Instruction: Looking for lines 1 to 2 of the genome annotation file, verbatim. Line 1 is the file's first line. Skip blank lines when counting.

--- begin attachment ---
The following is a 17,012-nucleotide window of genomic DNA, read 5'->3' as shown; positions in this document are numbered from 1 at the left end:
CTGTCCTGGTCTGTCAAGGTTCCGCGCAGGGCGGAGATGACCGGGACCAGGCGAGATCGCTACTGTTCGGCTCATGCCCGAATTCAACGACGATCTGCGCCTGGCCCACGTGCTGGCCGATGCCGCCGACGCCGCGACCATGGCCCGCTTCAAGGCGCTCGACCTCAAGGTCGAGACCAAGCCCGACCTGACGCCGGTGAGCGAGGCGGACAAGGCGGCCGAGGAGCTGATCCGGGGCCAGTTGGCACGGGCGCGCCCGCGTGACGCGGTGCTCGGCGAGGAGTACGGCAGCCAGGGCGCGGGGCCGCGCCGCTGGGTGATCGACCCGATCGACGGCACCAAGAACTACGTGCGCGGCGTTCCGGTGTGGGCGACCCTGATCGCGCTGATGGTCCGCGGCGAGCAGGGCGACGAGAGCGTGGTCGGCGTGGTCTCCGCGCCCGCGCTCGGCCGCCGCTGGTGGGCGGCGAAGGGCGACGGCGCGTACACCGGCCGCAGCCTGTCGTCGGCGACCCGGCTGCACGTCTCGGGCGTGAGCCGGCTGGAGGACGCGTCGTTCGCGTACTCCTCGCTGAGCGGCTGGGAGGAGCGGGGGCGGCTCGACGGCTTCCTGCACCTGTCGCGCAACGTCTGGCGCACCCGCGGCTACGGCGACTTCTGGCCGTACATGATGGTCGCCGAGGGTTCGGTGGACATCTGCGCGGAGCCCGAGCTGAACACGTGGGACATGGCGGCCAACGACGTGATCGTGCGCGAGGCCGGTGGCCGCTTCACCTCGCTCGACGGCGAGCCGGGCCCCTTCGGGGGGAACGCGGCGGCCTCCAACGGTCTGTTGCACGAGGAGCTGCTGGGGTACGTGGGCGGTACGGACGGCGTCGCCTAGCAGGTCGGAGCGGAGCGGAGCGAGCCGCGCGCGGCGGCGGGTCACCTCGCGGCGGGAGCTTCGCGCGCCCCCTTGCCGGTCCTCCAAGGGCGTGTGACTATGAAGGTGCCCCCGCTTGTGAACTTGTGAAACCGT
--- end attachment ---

The following is a 17,012-nucleotide window of genomic DNA, read 5'->3' as shown; positions in this document are numbered from 1 at the left end:
CTGTCCTGGTCTGTCAAGGTTCCGCGCAGGGCGGAGATGACCGGGACCAGGCGAGATCGCTACTGTTCGGCTCATGCCCGAATTCAACGACGATCTGCGCCTGGCCCACGTGCTGGCCGATGCCGCCGACGCCGCGACCATGGCCCGCTTCAAGGCGCTCGACCTCAAGGTCGAGACCAAGCCCGACCTGACGCCGGTGAGCGAGGCGGACAAGGCGGCCGAGGAGCTGATCCGGGGCCAGTTGGCACGGGCGCGCCCGCGTGACGCGGTGCTCGGCGAGGAGTACGGCAGCCAGGGCGCGGGGCCGCGCCGCTGGGTGATCGACCCGATCGACGGCACCAAGAACTACGTGCGCGGCGTTCCGGTGTGGGCGACCCTGATCGCGCTGATGGTCCGCGGCGAGCAGGGCGACGAGAGCGTGGTCGGCGTGGTCTCCGCGCCCGCGCTCGGCCGCCGCTGGTGGGCGGCGAAGGGCGACGGCGCGTACACCGGCCGCAGCCTGTCGTCGGCGACCCGGCTGCACGTCTCGGGCGTGAGCCGGCTGGAGGACGCGTCGTTCGCGTACTCCTCGCTGAGCGGCTGGGAGGAGCGGGGGCGGCTCGACGGCTTCCTGCACCTGTCGCGCAACGTCTGGCGCACCCGCGGCTACGGCGACTTCTGGCCGTACATGATGGTCGCCGAGGGTTCGGTGGACATCTGCGCGGAGCCCGAGCTGAACACGTGGGACATGGCGGCCAACGACGTGATCGTGCGCGAGGCCGGTGGCCGCTTCACCTCGCTCGACGGCGAGCCGGGCCCCTTCGGGGGGAACGCGGCGGCCTCCAACGGTCTGTTGCACGAGGAGCTGCTGGGGTACGTGGGCGGTACGGACGGCGTCGCCTAGCAGGTCGGAGCGGAGCGGAGCGAGCCGCGCGCGGCGGCGGGTCACCTCGCGGCGGGAGCTTCGCGCGCCCCCTTGCCGGTCCTCCAAGGGCGTGTGACTATGAAGGTGCCCCCGCTTGTGAACTTGTGAAACCGT